Patient Safety Tip of the Week

April 17, 2018

More on Tests Pending at Discharge



The problem of significant abnormal test results “slipping through the cracks” is a serious cause for preventable adverse patient outcomes and a leading cause of malpractice settlements. A subset of this problem has to do with “tests pending at discharge”. This refers to tests that were performed during an inpatient hospitalization for which the formal interpretive report has not been completed before the patient is discharged from the hospital. We’ve discussed this in our Patient Safety Tips of the Week for March 1, 2011 “Tests Pending at Discharge” and August 21, 2012 “More on Missed Followup of Tests in Hospital” and the list of other columns below.


In our March 1, 2011 Patient Safety Tip of the Week “Tests Pending at Discharge” we discussed a systematic review on the safety implications of missed test results in hospitalized patients (Callen 2011). This is an issue we have harped upon in many previous columns and the findings in the new review are no less frightening. They found lack of followup on test results ranged from 20-60% for inpatients and 1-75% for emergency room patients. And the lack of followup had clinical implications since some of the results were considered critical or urgent or otherwise actionable.


A couple factors in recent decades have contributed to this problem. One is the pressure to shorten hospital lenghs of stay. The second has to do with the widespread adoption of hospitalist programs. Don’t get us wrong. We love hospitalists! But the nature of hospitalist scheduling often leads to reports being sent to a hospitalist who will not be at the hospital for a considerable period of time or even never again. In our March 9, 2010 Patient Safety Tip of the Week “Communication of Urgent or Unexpected Radiology Findings” we noted a study (Were et al 2009) which showed that only 16% of tests with results pending actually are documented in discharge summaries. They identified multiple changes in attendings as an issue and difficulty identifying the physician who will ultimately follow the patient after discharge. We also noted in our October 13, 2009 Patient Safety Tip of the Week “Slipping Through the Cracks that studies have shown sending reports to two physicians, rather than increasing the likelihood someone will follow up, actually doubles the risk that no one will follow up (Singh 2009)!


Dalal and colleagues (Dalal 2018) at Brigham and Women’s Hospital (Partners HealthCare) recently reported results of a cluster-randomized controlled trial assessing the impact of automated notification of tests pending at discharge (TPAD’s) on documented follow-up in the EHR. (Note that we’ve described some of the design and implementation of such systems by Dalal and colleagues (Dalal 2011, Dalal 2012) in previous columns.)


Patients discharged from general medicine and cardiology services with at least one TPAD between June 2011 and May 2012 were assigned to intervention or usual care groups based upon the randomization status of their discharging attending and PCP. They adapted an established algorithm to identify actionable TPAD’s. All normal, near-normal, and benign results were excluded. 7.5% of all TPAD’s sampled were determined to be actionable and underwent subsequent chart review. Examples of actionable TPAD’s include malignant cells in pericardial fluid cytology, low vitamin D level, HIV genotype, positive urine culture, low protein C level, gastric biopsy positive for H. pylori, and positive hepatitis C antibody. Most commonly documented actions included establishing, changing, or confirming a diagnosis and communicating results with the patient.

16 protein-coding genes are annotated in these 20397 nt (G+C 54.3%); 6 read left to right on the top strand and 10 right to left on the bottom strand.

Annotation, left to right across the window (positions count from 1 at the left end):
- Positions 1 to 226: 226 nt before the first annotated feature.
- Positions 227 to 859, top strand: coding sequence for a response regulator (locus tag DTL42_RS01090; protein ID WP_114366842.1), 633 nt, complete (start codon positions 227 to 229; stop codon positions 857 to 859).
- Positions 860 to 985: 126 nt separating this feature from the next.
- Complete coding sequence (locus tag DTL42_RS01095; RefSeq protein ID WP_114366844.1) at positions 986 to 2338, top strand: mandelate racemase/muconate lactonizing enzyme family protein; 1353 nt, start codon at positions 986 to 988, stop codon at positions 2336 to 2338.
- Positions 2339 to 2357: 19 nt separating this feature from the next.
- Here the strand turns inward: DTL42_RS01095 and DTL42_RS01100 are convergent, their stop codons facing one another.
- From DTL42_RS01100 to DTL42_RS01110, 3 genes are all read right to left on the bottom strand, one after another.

Most TPAD’s were generated on patients discharged from general medicine services. The most frequent test type was chemistry/hematology. Most discharging attendings were male and had 5 years or less of experience. 66% of patients had non-network PCP’s. The proportion of actionable TPAD’s listed as pending in the discharge summary was 50.7% and 49.5% in the intervention and control groups, respectively.


The proportion of actionable TPAD’s with documented action was not statistically different for the intervention arm compared to usual care (60.7 vs. 56.3%). But almost all (97.4%) instances in the intervention arm who had action had evidence of documented action on the same day.


The proportion of actionable TPADs with documented action was significantly higher for pathology compared to other test types (77.2 vs. 48.5%). There was a non-significant trend towards increased proportion of actionable TPADs with documented action for patients discharged by hospitalists compared to non-hospitalists (62.3 vs. 54.4%). There was a significantly greater impact of the intervention on documented follow-up of actionable TPAD’s among patients with network PCPs (70 vs. 50%). There was no evidence of effect modification of the intervention by clinical service, provider type or experience, test type, or number of actionable TPAD’s per patient.


Even with the automated notification system there were still approximately 40 percent of patients who had no evidence of documented follow-up for actionable TPAD’s, including several patients with biopsy specimens that revealed malignancies.


The proportion of actionable TPAD’s lacking documented follow-up was 39.9% for acknowledgment, and 41.1% for action. Types of actionable TPADs without documented follow-up included abnormal vitamin levels (n = 25), pathology specimens (n = 15, including 6 malignancies); abnormal rheumatology titers (n = 9, including an extremely elevated anti-DS DNA titer); abnormal endocrine results (n = 8); abnormal viral tests (n = 8, including an elevated HCV viral load); positive microbiology cultures (4); and miscellaneous (32)